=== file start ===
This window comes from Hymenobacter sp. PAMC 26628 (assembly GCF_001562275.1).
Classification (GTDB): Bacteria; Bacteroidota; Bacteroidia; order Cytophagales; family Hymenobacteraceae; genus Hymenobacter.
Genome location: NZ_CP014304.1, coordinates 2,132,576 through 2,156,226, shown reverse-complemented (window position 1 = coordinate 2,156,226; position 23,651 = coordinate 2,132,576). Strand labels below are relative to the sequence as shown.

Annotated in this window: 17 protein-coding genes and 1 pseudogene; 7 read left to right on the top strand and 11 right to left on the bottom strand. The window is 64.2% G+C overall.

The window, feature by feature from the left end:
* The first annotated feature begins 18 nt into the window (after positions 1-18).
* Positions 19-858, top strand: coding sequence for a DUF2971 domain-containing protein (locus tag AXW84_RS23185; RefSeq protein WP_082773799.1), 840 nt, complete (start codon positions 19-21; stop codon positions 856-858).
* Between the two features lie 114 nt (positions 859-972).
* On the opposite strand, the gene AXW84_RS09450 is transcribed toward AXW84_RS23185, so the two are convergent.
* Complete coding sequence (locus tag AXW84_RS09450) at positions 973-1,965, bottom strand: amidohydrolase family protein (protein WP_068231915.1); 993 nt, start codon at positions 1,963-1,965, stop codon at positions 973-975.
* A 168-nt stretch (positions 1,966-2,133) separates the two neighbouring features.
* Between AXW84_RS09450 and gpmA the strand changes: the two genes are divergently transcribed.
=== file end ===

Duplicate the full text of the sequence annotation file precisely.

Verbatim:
This window comes from Hymenobacter sp. PAMC 26628 (assembly GCF_001562275.1).
Classification (GTDB): Bacteria; Bacteroidota; Bacteroidia; order Cytophagales; family Hymenobacteraceae; genus Hymenobacter.
Genome location: NZ_CP014304.1, coordinates 2,132,576 through 2,156,226, shown reverse-complemented (window position 1 = coordinate 2,156,226; position 23,651 = coordinate 2,132,576). Strand labels below are relative to the sequence as shown.

Annotated in this window: 17 protein-coding genes and 1 pseudogene; 7 read left to right on the top strand and 11 right to left on the bottom strand. The window is 64.2% G+C overall.

The window, feature by feature from the left end:
* The first annotated feature begins 18 nt into the window (after positions 1-18).
* Positions 19-858, top strand: coding sequence for a DUF2971 domain-containing protein (locus tag AXW84_RS23185; RefSeq protein WP_082773799.1), 840 nt, complete (start codon positions 19-21; stop codon positions 856-858).
* Between the two features lie 114 nt (positions 859-972).
* On the opposite strand, the gene AXW84_RS09450 is transcribed toward AXW84_RS23185, so the two are convergent.
* Complete coding sequence (locus tag AXW84_RS09450) at positions 973-1,965, bottom strand: amidohydrolase family protein (protein WP_068231915.1); 993 nt, start codon at positions 1,963-1,965, stop codon at positions 973-975.
* A 168-nt stretch (positions 1,966-2,133) separates the two neighbouring features.
* Between AXW84_RS09450 and gpmA the strand changes: the two genes are divergently transcribed.